The Health Ministry and the Bir Hospital administration must look for ways to install the oxygen plant at the earliest
Even two weeks after the Cabinet decided to convert the new building of Bir Hospital into a unified central hospital for COVID-19 patients, it is still uncertain when it will come into operation. The country is in the midst of a grave health crisis, and the Cabinet decision should have been implemented on a war-footing without entertaining any excuses whatsoever. The 500-bed new building of the hospital should have been not only functioning by now but also coordinating all the activities related to the second wave of the coronavirus throughout the country. Instead, a lack of sufficient oxygen cylinders is delaying the operation of the COVID-dedicated hospital in the heart of the capital even as fresh coronavirus cases show no signs of abating anytime soon. On Sunday, the country recorded 7,598 new COVID cases, slightly down from the earlier days, and 193 deaths caused largely by a shortage of oxygen cylinders and critical care. Many deaths could have been avoided had the COVID-19 dedicated hospital been functioning.
On May 8, the government had decided to bring the country's oldest hospital – being managed by the National Academy of Medical Sciences – under the Ministry of Health and Population until the pandemic is brought under control. The hospital is to have a 100-bed ICU as well as a 50-bed ventilator room. The operation of the unified central hospital is particularly important as it would have a separate COVID war room to monitor and keep records of beds and other facilities, such as ICU beds, oxygen and ventilators, in all the hospitals across the country.
This would allow the hospital to coordinate in the delivery of life-saving drugs and equipment as well as the necessary human resource to those places most in need, while greatly reducing the anxiety of the patients' families caused by the unreliable information currently circulating on the social networking sites. It should also give a more accurate picture of fresh corona cases, the status of those infected as well as the number of deaths across the country. The experience gained from operating the unified central hospital is also to be utilised in setting up similar COVID-dedicated hospitals in all the seven provinces of the country.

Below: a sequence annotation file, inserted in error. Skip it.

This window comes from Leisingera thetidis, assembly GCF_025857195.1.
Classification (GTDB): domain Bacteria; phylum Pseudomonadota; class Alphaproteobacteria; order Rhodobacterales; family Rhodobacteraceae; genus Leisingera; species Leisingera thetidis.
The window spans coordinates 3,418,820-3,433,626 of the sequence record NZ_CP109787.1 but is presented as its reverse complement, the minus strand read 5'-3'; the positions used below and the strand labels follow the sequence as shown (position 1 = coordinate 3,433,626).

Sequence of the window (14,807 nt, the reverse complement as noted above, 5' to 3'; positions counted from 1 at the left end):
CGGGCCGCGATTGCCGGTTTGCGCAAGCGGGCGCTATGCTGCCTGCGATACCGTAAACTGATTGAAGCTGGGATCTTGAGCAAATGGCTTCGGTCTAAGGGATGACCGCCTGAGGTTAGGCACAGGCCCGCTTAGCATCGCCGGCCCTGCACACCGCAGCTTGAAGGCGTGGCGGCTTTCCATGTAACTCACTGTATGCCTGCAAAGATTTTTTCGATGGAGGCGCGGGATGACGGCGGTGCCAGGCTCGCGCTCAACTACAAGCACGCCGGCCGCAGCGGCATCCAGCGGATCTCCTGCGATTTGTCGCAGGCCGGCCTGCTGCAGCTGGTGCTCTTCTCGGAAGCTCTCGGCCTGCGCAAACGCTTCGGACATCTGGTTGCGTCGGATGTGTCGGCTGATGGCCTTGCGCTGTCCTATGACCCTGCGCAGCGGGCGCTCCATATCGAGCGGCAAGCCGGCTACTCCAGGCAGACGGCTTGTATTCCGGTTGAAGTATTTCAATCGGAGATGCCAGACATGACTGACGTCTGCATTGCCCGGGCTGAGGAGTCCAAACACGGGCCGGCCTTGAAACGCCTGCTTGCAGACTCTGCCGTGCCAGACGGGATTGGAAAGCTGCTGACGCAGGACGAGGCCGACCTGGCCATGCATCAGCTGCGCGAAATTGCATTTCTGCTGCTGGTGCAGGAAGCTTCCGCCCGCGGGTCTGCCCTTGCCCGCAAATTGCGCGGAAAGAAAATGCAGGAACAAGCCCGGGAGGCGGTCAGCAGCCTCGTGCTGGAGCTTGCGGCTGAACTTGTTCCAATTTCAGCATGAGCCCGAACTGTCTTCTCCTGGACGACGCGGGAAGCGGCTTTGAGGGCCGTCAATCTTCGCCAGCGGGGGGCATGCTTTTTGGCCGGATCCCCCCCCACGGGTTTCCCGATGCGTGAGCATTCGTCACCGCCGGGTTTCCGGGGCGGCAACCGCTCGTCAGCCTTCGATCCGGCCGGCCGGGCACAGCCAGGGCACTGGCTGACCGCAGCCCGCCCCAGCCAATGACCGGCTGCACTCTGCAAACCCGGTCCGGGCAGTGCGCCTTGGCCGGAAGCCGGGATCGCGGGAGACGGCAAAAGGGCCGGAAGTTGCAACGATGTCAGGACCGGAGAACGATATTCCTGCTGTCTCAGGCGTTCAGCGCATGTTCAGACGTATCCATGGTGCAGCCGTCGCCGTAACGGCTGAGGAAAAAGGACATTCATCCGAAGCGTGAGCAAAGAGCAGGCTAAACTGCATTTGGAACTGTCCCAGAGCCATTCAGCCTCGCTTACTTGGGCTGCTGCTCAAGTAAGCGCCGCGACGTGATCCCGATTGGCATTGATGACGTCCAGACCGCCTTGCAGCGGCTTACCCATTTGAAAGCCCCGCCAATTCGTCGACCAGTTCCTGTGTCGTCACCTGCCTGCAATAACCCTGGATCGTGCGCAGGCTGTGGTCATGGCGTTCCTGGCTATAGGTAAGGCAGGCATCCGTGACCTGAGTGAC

The Health Ministry and the Bir Hospital administration should stop the blame game and look for ways to install the oxygen plant at the earliest. Every bed requires about two oxygen cylinders a day, which means operating the COVID hospital will need about 1,000 cylinders daily. It is learnt that it would take at least a month to install the plant and the oxygen tank at the hospital. Following appeals by the government to the international community, help from friendly countries has arrived in Kathmandu, and more assistance is on the way. However, their management cannot be carried out in a haphazard manner or on an ad hoc basis. Everything to do with COVID-19 must now be handled through a one-door policy to enhance efficiency in the delivery of vital health equipment, immunisation of the masses, and treatment of those who have been infected. This makes it all the more necessary to have the COVID-19 unified central hospital in Kathmandu operating soon.
Following the surge in coronavirus cases in most parts of the country, government hospitals have started installing oxygen plants on their own. The much-needed oxygen plants are expected to save the lives of those suffering from the virus that has already claimed the lives of more than 6,000 people, half of them since February. Hetauda Sub-Metropolitan City has installed an oxygen plant at Hetauda Hospital as per the directives of the Health Ministry. The plant can produce around 20 cylinders a day, which is enough to supply oxygen to those who need it the most. Hospital officials said it had become quite easy to provide services to the critically ill patients.
It does not cost much to install an oxygen plant in a government hospital. Had the central government instructed all its health facilities to set up oxygen plants much earlier, before the situation turned from bad to worse, many lives could have been saved. Reports from various hospitals reveal that most of the people died of the respiratory contagion due to unavailability of oxygen cylinders in time. As oxygen cylinders are being supplied from within and outside the country, let's hope the COVID-related deaths will go down in the days to come.
A version of this article appears in the print on May 25, 2021, of The Himalayan Times.